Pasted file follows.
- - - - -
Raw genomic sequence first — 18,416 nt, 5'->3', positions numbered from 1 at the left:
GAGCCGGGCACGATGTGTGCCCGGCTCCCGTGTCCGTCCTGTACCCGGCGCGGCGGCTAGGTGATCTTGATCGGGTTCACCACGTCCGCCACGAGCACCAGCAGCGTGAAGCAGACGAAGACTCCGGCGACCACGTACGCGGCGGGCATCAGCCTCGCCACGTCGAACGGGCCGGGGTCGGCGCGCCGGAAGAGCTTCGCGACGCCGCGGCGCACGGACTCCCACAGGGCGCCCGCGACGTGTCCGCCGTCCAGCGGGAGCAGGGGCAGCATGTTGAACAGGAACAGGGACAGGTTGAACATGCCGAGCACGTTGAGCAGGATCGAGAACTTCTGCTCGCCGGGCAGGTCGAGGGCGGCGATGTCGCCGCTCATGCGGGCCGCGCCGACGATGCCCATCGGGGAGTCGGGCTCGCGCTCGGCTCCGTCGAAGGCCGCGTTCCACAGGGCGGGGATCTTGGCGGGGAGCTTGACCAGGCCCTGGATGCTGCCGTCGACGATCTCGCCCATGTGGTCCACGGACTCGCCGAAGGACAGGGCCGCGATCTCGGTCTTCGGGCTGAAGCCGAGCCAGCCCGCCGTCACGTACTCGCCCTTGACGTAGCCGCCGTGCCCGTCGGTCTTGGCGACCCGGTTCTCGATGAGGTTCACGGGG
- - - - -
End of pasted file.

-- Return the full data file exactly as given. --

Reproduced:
Raw genomic sequence first — 18,416 nt, 5'->3', positions numbered from 1 at the left:
GAGCCGGGCACGATGTGTGCCCGGCTCCCGTGTCCGTCCTGTACCCGGCGCGGCGGCTAGGTGATCTTGATCGGGTTCACCACGTCCGCCACGAGCACCAGCAGCGTGAAGCAGACGAAGACTCCGGCGACCACGTACGCGGCGGGCATCAGCCTCGCCACGTCGAACGGGCCGGGGTCGGCGCGCCGGAAGAGCTTCGCGACGCCGCGGCGCACGGACTCCCACAGGGCGCCCGCGACGTGTCCGCCGTCCAGCGGGAGCAGGGGCAGCATGTTGAACAGGAACAGGGACAGGTTGAACATGCCGAGCACGTTGAGCAGGATCGAGAACTTCTGCTCGCCGGGCAGGTCGAGGGCGGCGATGTCGCCGCTCATGCGGGCCGCGCCGACGATGCCCATCGGGGAGTCGGGCTCGCGCTCGGCTCCGTCGAAGGCCGCGTTCCACAGGGCGGGGATCTTGGCGGGGAGCTTGACCAGGCCCTGGATGCTGCCGTCGACGATCTCGCCCATGTGGTCCACGGACTCGCCGAAGGACAGGGCCGCGATCTCGGTCTTCGGGCTGAAGCCGAGCCAGCCCGCCGTCACGTACTCGCCCTTGACGTAGCCGCCGTGCCCGTCGGTCTTGGCGACCCGGTTCTCGATGAGGTTCACGGGG